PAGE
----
Plans to market a French Chardonnay under the brand name “Ratatouille,” have been shelved due to a “trickle of inquiries and complaints,” according to Disney spokesperson, Gary Foster.
The wine was to be sold exclusively at Costco. Where did the pressure to halt the wine’s release come from? California winemakers, oddly enough. They were upset that Disney would be promoting a foreign product—a French wine.
Ratatouille is, of course, set in France. From the LA Times:
“The California Wine Institute has been relentless in trying to make this an issue” that it’s a French wine, Foster said. “But the entire movie is based on a French restaurant and French food and wine.”
The Institute, of course, denies that the problem was that the wine was French.
“We would have been just as upset if it were a California wine,” said Nancy Light, an institute spokeswoman.
She said her group complained to Disney because the Ratatouille label, with Remy holding a rat-sized glass of wine, appeared to violate the spirit of the code of advertising standards that all institute members must follow. The code bans the use of any advertising that might appeal to people below the legal drinking age by using photos of very young models or cartoon characters, Light said.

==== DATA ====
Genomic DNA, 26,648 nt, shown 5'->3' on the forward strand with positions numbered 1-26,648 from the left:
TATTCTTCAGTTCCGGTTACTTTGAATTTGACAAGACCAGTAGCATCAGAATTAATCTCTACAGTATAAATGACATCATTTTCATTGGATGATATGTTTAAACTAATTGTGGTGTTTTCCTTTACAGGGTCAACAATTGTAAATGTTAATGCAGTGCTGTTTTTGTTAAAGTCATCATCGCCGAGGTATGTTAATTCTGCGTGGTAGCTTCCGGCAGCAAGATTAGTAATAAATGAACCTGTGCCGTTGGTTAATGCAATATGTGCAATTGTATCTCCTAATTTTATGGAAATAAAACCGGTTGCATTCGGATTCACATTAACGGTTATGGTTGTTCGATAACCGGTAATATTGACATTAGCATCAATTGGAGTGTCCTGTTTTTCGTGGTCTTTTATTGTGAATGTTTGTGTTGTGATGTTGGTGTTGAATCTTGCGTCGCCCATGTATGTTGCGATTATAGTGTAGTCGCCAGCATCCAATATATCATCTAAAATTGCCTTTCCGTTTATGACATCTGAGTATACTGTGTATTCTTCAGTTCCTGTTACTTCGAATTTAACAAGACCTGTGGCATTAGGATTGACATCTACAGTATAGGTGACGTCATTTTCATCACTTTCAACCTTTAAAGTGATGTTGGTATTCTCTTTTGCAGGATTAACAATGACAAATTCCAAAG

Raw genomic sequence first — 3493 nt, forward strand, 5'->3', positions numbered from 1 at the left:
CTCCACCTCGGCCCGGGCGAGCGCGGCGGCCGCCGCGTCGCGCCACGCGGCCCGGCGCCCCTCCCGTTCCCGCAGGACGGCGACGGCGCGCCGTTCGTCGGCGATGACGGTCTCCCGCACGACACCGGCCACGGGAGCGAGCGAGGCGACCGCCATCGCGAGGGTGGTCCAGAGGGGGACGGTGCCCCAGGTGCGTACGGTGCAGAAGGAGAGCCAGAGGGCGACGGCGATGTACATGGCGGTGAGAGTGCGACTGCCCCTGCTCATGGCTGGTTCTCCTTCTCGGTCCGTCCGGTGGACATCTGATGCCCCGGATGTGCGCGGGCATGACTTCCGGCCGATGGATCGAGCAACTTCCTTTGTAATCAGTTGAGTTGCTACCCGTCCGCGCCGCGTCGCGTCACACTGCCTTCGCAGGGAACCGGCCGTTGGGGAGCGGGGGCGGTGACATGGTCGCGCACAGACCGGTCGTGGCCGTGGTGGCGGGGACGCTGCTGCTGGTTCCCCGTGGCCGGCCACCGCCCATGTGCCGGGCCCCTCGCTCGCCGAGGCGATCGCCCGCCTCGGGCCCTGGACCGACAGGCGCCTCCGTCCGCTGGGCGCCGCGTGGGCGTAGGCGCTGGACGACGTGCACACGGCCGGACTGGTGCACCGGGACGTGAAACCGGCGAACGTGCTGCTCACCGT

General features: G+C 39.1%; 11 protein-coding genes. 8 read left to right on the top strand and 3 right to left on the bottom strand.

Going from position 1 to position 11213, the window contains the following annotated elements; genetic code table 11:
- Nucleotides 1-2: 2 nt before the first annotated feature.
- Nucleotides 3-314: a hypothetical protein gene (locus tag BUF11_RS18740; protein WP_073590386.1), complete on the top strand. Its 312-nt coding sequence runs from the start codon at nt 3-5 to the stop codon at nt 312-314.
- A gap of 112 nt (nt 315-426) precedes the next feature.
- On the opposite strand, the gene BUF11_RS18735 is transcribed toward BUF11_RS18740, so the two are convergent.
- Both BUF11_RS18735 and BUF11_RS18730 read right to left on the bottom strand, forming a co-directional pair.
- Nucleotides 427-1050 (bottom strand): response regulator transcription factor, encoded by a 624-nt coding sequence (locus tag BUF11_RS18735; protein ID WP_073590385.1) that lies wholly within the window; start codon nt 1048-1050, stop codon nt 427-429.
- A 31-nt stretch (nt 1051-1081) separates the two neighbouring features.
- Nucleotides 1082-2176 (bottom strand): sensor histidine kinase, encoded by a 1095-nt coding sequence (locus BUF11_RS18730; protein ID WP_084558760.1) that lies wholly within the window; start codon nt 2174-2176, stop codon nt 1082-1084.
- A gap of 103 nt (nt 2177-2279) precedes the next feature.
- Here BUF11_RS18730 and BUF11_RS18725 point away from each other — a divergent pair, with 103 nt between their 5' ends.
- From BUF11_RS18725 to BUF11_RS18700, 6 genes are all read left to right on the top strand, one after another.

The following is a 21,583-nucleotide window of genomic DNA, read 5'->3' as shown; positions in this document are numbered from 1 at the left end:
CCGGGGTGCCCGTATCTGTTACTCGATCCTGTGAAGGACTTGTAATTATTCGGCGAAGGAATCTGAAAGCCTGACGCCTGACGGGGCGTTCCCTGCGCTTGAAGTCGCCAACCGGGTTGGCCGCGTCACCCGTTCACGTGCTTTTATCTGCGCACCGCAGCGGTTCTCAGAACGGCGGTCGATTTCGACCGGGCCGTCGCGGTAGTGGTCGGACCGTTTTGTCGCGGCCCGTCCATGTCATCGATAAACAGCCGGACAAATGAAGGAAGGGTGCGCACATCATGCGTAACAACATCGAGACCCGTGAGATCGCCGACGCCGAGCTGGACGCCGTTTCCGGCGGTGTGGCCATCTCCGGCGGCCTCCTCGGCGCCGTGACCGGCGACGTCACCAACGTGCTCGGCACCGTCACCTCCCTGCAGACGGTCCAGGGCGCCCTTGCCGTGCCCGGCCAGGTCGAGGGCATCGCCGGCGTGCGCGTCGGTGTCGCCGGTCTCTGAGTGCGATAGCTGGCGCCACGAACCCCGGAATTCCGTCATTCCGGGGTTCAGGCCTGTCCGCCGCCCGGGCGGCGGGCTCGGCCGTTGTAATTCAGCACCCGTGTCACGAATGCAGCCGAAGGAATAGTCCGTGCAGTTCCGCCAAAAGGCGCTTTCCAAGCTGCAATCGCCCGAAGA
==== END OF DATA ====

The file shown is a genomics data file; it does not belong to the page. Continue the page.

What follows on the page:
“We were in touch with [Disney]. We basically shared the code with them,” she said.
Disney and Costco are now under investigation by California Department of Alcoholic Beverage Control for possibly marketing to underage drinkers.
The wine seems designed to appeal to adults who like Disney movies rather than kids who like getting drunk, but what do we know?
In unrelated news, when we were writing this story our spell-checker inexplicably wanted to change the word “ratatouille” to Bouillabaisse. True story.
Disney backs out of wine promotion [LA Times]